constitutionalize

(redirected from constitutionalising)
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con·sti·tu·tion·al·ize

 (kŏn′stĭ-to͞o′shə-nə-līz′, -tyo͞o′-)
tr.v. con·sti·tu·tion·al·ized, con·sti·tu·tion·al·iz·ing, con·sti·tu·tion·al·iz·es
1. To provide with or make subject to a constitution.
2. To incorporate into or sanction under a constitution: "The Fourteenth Amendment ... constitutionalized the vast shift of power from the states to the federal government, which the Civil War had accomplished" (Eric Foner).
3. To treat (an inappropriate matter) as being subject to constitutional law: "Today a like kind of wisdom might caution against constitutionalizing every grievance that might (or might not) appear tomorrow" (Potter Stewart).

con′sti·tu′tion·al·i·za′tion (-lĭ-zā′shən) n.
American Heritage® Dictionary of the English Language, Fifth Edition. Copyright © 2016 by Houghton Mifflin Harcourt Publishing Company. Published by Houghton Mifflin Harcourt Publishing Company. All rights reserved.

constitutionalize

(ˌkɒnstɪˈtjuːənəˌlaɪz) or

constitutionalise

vb (tr)
1. (Government, Politics & Diplomacy) to provide with a constitution
2. (Government, Politics & Diplomacy) to incorporate (something) into a constitution
Collins English Dictionary – Complete and Unabridged, 12th Edition 2014 © HarperCollins Publishers 1991, 1994, 1998, 2000, 2003, 2006, 2007, 2009, 2011, 2014

con•sti•tu•tion•al•ize

(ˌkɒn stɪˈtu ʃə nlˌaɪz, -ˈtyu-)

v.t. -ized, -iz•ing.
1. to incorporate in a constitution; make constitutional.
2. to provide a constitution for.
[1825–35]
con`sti•tu`tion•al•i•za′tion, n.
Random House Kernerman Webster's College Dictionary, © 2010 K Dictionaries Ltd. Copyright 2005, 1997, 1991 by Random House, Inc. All rights reserved.
ThesaurusAntonymsRelated WordsSynonymsLegend:
Verb1.constitutionalize - provide with a constitution, as of a country; "The United States were constitutionalized in the late 18th century"
furnish, provide, supply, render - give something useful or necessary to; "We provided the room with an electrical heater"
2.constitutionalize - take a walk for one's health or to aid digestion, as after a meal; "A good way of exercising is to constitutionalize"
take the air, walk - take a walk; go for a walk; walk for pleasure; "The lovers held hands while walking"; "We like to walk every Sunday"
3.constitutionalize - incorporate into a constitution, make constitutional; "A woman's right to an abortion was constitutionalized in the 1970's"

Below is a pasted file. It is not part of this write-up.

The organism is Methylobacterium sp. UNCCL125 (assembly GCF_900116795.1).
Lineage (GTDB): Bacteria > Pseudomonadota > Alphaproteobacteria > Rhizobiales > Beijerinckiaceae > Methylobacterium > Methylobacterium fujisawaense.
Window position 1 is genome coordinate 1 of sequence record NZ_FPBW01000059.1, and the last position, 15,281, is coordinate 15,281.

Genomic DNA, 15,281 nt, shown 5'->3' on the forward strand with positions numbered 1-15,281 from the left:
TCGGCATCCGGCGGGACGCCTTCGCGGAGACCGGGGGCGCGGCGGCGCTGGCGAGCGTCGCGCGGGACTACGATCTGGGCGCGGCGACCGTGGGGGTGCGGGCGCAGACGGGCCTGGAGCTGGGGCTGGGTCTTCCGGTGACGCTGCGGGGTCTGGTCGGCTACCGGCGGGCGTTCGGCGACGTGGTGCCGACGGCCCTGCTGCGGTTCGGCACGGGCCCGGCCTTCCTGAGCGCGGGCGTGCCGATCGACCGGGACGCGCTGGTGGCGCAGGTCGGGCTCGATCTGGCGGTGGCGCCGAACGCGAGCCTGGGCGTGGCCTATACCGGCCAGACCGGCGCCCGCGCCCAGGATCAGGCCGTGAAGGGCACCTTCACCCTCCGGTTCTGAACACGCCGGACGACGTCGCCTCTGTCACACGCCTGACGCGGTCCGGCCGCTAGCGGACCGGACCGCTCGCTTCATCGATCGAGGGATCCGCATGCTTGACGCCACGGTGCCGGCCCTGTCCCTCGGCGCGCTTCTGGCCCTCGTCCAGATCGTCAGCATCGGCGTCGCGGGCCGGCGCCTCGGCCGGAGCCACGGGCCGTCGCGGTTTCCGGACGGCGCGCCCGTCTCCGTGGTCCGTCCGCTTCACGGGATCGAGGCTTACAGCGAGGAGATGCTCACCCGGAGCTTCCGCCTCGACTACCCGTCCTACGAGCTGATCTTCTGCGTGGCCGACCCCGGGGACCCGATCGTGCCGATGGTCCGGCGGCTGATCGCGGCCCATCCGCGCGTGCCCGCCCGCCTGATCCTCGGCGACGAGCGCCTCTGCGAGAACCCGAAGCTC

alter, change, modify - cause to change; make different; cause a transformation; "The advent of the automobile may have altered the growth pattern of the city"; "The discussion has changed my thinking about the issue"
Based on WordNet 3.0, Farlex clipart collection. © 2003-2012 Princeton University, Farlex Inc.
References in periodicals archive ?
Constitutionalising and legalising this narrative and backing it with the Parliament's support, as per Khurshid Nadeem's words, will make it be recognised countrywide more than now .
* A brief, positive book review of 'Constitutionalising Secession' (2014) by David Haljan which includes chapters on Reference Re Quebec Secession and the Clarity Act.
David Haljan, Constitutionalising Secession (Hart 2014)
(16) Joyce Green, "Constitutionalising the Patriarchy: Aboriginal Women and Aboriginal Government" (1993) 4:4 Const Forum 110 at 112-13 [Green, "Constitutionalising the Patriarchy"].
"That can only be achieved through resurrecting the independent National Authority for Reform of Information and Communication, along with the need for constitutionalising media independence."
Daniel Cohn-Bendit (Greens-EFA) was the clearest: "This text is useless since it was designed to reassure markets by constitutionalising debt limits or the golden rule', but markets are not interested.
(33) This central point has much in common with arguments elsewhere that advocate the "constitutionalization" (Julia Black, "Constitutionalising Self-Regulation," Modern Law Review 59, no.
(12) James Allan departs from his usual root and branch critique of rights instruments to consider how a judge unfortunate enough to both believe Waldron's argument against constitutionalising individual rights, and yet sworn to uphold the laws of a society that has taken this step, might act.